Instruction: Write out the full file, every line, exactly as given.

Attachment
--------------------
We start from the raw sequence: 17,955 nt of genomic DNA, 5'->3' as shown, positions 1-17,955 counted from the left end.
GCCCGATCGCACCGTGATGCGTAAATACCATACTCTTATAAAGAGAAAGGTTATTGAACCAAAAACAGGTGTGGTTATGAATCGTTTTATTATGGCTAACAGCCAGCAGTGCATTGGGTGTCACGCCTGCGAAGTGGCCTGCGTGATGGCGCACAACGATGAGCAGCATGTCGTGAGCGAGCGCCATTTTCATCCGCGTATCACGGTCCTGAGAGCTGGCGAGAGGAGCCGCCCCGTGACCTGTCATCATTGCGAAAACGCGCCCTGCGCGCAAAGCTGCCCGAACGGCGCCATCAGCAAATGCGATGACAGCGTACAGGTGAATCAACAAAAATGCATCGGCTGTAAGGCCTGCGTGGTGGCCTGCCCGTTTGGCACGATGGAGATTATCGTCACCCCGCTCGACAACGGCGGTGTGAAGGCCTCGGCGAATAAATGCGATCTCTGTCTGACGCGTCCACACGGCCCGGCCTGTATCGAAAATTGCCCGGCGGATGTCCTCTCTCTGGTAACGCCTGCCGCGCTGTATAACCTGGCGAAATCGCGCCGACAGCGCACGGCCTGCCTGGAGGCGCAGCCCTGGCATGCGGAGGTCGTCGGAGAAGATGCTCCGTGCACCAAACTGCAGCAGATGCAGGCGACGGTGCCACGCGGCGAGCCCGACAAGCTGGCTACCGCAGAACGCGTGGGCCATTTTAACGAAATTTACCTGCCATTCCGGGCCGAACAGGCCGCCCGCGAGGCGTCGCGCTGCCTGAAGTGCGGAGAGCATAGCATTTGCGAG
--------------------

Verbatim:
We start from the raw sequence: 17,955 nt of genomic DNA, 5'->3' as shown, positions 1-17,955 counted from the left end.
GCCCGATCGCACCGTGATGCGTAAATACCATACTCTTATAAAGAGAAAGGTTATTGAACCAAAAACAGGTGTGGTTATGAATCGTTTTATTATGGCTAACAGCCAGCAGTGCATTGGGTGTCACGCCTGCGAAGTGGCCTGCGTGATGGCGCACAACGATGAGCAGCATGTCGTGAGCGAGCGCCATTTTCATCCGCGTATCACGGTCCTGAGAGCTGGCGAGAGGAGCCGCCCCGTGACCTGTCATCATTGCGAAAACGCGCCCTGCGCGCAAAGCTGCCCGAACGGCGCCATCAGCAAATGCGATGACAGCGTACAGGTGAATCAACAAAAATGCATCGGCTGTAAGGCCTGCGTGGTGGCCTGCCCGTTTGGCACGATGGAGATTATCGTCACCCCGCTCGACAACGGCGGTGTGAAGGCCTCGGCGAATAAATGCGATCTCTGTCTGACGCGTCCACACGGCCCGGCCTGTATCGAAAATTGCCCGGCGGATGTCCTCTCTCTGGTAACGCCTGCCGCGCTGTATAACCTGGCGAAATCGCGCCGACAGCGCACGGCCTGCCTGGAGGCGCAGCCCTGGCATGCGGAGGTCGTCGGAGAAGATGCTCCGTGCACCAAACTGCAGCAGATGCAGGCGACGGTGCCACGCGGCGAGCCCGACAAGCTGGCTACCGCAGAACGCGTGGGCCATTTTAACGAAATTTACCTGCCATTCCGGGCCGAACAGGCCGCCCGCGAGGCGTCGCGCTGCCTGAAGTGCGGAGAGCATAGCATTTGCGAG